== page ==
Replenishing soil in raised bed : is blood, fish & bones a good option

Discussion in 'Edible Gardening' started by Aldo, Mar 30, 2019.

  1. Aldo

    Aldo Super Gardener

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    Last year I made a raised bed (2 feet by 8) and a few smaller ones, used for cordon tomatoes and courgettes with good success, and for a bit of rocket and radish (which was a success with the slugs mainly, but anywyay).

    All plants were grown "ring culture" style, in bottomless pots, with tomatoe rings on top (thanks for the advice here on the forum, it worked really well in terms of both irrigation and pest control) and growbag rings on top, for good measure.

    Given sunny spots are very few in our small garden, I cannot really rotate cultures. I will plant again tomatoes and courgettes in the same bed.
    I removed the top soil, and most the soil from the last year ring pots, to reduce the chance of pests having overwintered there.

    I was wondering how to replenish the soil.
    I will anyway fill the pots with new compost, and add Mycorrhiza to the roots, given it has worked very well in the past. But the cordons I am growing go quite deep, and the courgettes spread a lot once they reach the bottom of the pot.
    I made a composting area last year, but it is in shadow and I probably fed it the wrong stuff, so I have no compost.

    Is blood, Fish and Bones a good option to mix with the soil?
    If it is, how much would I need for an area that size?

    Are algae extracts or other seaweed based products any better?

    Thanks for any opinion and advice!
     
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    • Spruce

      Spruce Glad to be back .....

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      Hi Aldo

      May I ask the soil mix that you made up for the raised bed ?
      you cant go wrong with Vitax Q4 fertiliser as it contains everything a plant requires , I asked what the raised bed is made out of as if multipurpose it runs out of food very quickly ie 6 weeks plus with all the rain over the winter washed the nutrients out of the soil ....


      Spruce
       
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        Last edited: Mar 30, 2019
      • Aldo

        Aldo Super Gardener

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        Hi Spruce

        The soil was 50% from my garden, which is sadly clay.
        I added some vermiculite and perlite, but in very little proportion, and mixed in a few wheelbarrows of soil from the back of the garden, a very shady area which stayed under horticultural fleece for 4 years. This is better quality soil, with much less clay and lots of happy worms.
        I think my landlady bought that soil when she tried to grow vegetables in the back of the garden years ago, but because of the shade it did not work out well, so she covered it up with fleece.

        So, I am not quite sure what the mix exactly is, unfortunately.
        After making the bed, I tried to go for a 'permaculture' approach of sort, areating the soil with with a fork, rather than turning it.
        I also fertilized it once per month with a solution of sugar cane molasses, plus epsom salts on the occasion, which seems to have worked well for tomatoes and courgettes.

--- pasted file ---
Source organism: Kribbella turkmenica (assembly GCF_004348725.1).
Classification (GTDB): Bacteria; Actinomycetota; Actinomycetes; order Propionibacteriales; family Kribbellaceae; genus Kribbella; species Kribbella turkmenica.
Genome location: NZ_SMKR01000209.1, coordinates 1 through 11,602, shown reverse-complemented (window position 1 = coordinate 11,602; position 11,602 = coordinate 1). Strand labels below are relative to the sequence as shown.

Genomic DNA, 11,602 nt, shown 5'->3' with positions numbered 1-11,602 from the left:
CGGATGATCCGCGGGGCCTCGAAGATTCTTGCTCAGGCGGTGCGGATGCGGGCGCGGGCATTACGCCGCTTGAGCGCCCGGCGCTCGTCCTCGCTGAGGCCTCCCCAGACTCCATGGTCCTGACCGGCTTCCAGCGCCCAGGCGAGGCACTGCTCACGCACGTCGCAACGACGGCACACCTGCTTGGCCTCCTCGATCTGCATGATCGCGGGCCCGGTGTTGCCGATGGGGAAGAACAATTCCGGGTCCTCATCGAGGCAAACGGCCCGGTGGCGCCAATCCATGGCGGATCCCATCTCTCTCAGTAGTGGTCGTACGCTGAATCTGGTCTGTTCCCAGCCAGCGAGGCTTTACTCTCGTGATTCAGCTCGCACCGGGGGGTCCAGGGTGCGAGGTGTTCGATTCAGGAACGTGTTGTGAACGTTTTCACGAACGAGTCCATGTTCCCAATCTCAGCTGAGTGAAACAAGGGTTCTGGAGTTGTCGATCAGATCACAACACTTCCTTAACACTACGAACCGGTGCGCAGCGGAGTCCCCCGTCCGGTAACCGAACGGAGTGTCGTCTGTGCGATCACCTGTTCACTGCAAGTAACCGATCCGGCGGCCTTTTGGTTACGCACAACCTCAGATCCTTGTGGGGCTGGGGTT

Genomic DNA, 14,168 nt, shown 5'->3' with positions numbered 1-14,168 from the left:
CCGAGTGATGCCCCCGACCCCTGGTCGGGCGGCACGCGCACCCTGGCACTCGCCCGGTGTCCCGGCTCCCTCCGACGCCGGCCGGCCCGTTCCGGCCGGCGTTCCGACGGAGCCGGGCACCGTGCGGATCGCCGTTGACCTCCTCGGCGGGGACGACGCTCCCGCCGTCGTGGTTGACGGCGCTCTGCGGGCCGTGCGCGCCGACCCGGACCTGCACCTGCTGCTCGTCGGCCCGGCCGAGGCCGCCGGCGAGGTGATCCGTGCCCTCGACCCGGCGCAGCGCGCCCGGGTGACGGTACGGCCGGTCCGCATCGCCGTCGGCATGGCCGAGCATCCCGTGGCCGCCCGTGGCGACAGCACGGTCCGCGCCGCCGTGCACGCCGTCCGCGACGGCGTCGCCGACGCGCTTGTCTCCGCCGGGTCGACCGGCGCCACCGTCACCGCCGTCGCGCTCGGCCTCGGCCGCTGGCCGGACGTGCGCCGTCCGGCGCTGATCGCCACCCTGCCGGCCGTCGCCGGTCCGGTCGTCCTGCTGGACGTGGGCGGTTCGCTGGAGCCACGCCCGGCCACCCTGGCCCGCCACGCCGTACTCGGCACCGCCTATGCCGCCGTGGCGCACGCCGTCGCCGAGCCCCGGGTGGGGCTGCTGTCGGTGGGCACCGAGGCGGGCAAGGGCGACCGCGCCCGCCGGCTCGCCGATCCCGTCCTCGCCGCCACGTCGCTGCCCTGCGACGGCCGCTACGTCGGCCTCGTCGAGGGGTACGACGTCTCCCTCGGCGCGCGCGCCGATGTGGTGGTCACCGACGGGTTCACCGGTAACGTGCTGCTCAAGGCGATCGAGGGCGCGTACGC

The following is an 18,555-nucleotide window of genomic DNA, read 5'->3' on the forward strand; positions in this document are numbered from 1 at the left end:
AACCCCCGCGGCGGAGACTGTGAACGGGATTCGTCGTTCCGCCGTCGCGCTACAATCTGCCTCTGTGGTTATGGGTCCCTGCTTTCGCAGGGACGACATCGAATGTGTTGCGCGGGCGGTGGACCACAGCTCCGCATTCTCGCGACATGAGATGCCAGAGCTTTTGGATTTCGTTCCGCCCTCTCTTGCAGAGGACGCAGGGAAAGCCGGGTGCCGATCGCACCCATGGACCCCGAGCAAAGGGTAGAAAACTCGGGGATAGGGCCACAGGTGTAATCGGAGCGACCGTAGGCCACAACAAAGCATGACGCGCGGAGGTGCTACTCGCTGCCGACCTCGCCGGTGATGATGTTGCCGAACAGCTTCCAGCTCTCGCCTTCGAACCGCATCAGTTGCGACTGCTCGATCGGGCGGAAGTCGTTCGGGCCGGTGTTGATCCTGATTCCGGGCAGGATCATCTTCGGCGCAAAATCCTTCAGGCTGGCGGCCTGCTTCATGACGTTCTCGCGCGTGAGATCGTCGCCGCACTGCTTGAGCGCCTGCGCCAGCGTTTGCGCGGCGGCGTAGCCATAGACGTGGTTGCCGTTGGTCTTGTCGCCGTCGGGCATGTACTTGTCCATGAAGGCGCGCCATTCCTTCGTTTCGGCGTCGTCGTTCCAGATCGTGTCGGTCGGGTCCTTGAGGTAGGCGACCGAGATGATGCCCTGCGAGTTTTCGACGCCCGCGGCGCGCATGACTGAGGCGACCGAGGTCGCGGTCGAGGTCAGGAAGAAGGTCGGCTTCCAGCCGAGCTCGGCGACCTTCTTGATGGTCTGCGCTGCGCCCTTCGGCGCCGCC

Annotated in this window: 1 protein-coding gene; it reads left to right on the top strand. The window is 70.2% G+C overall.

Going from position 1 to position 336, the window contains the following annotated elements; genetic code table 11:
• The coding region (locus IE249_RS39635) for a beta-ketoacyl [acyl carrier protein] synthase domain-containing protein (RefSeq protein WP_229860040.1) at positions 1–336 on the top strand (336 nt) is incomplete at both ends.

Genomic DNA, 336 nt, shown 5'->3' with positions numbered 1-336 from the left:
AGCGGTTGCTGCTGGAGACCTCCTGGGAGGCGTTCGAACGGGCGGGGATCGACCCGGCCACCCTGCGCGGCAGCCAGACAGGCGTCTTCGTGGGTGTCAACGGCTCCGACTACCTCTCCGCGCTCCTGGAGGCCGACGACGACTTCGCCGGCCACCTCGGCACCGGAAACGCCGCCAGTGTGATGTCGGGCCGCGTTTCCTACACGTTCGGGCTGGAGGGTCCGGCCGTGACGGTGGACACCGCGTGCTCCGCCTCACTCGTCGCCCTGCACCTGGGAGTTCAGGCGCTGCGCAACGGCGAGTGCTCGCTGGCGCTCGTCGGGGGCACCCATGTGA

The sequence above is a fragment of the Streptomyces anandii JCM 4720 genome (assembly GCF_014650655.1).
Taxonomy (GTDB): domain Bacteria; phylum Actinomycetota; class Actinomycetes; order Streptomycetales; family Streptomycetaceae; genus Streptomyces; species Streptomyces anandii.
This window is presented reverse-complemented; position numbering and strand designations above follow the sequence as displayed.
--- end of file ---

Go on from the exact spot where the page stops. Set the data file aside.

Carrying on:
Thanks!

        Aldo
         
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        • Spruce

          Spruce Glad to be back .....

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          "sugar cane molasses" is a intresting read , if that works for you stick with that ... you can always top up the feed in the summmer with a general tomato food ... Nothing wrong with clay as its full of plant foods and you adding the perlite will help with drainage , I find vermiculite goes a bit sticky so I dont use that any more ... but it does help in retaing water and in a raised bed can only help ...

          Spruce
           
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          • Aldo

            Aldo Super Gardener

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            I found out about the molasses in James Wong's book, "Grow for flavour". Accordingly to him, aside of feeding the plants, it helps beneficial bacteria too.
            Having no experience with other products, I can only compare with some expensive strawberry feed I bought a few years ago, and molasses seems to work at least just as well.
            Molasses fed strawberries actually tasted much better, but then, I also used better soil for new plants, sprayed them with aspirin solution, and last summer weather was unusual, so it is hard to tell what made a difference and what did not.
            Costwise, molasses is hard to beat. Specialized food shops charge a lot for it, but fortunately horses owners feed the organic variety to their animals. So it can be had for cheap from veterinary suppliers.
            A 20 liters order set me off less than £30 and it is probably enough for 10 seasons.

            However, something I read online gave me the impression that slow release fertilizers, such as blood and bones, might work differently, because they do not get washed out by rain so easily, so they can help plants bridge between feeds . But perhaps it is just a bunch of nonsense..

            Good to know that clay has some positive sides. My lawn struggles a lot with it, and I will probably spend some time tomorrow lifting the soil to let it breath a bit. But the mixed soil in the raised bed is much softer.

            Thanks so much for all the advice Spruce, much appreciated !
             
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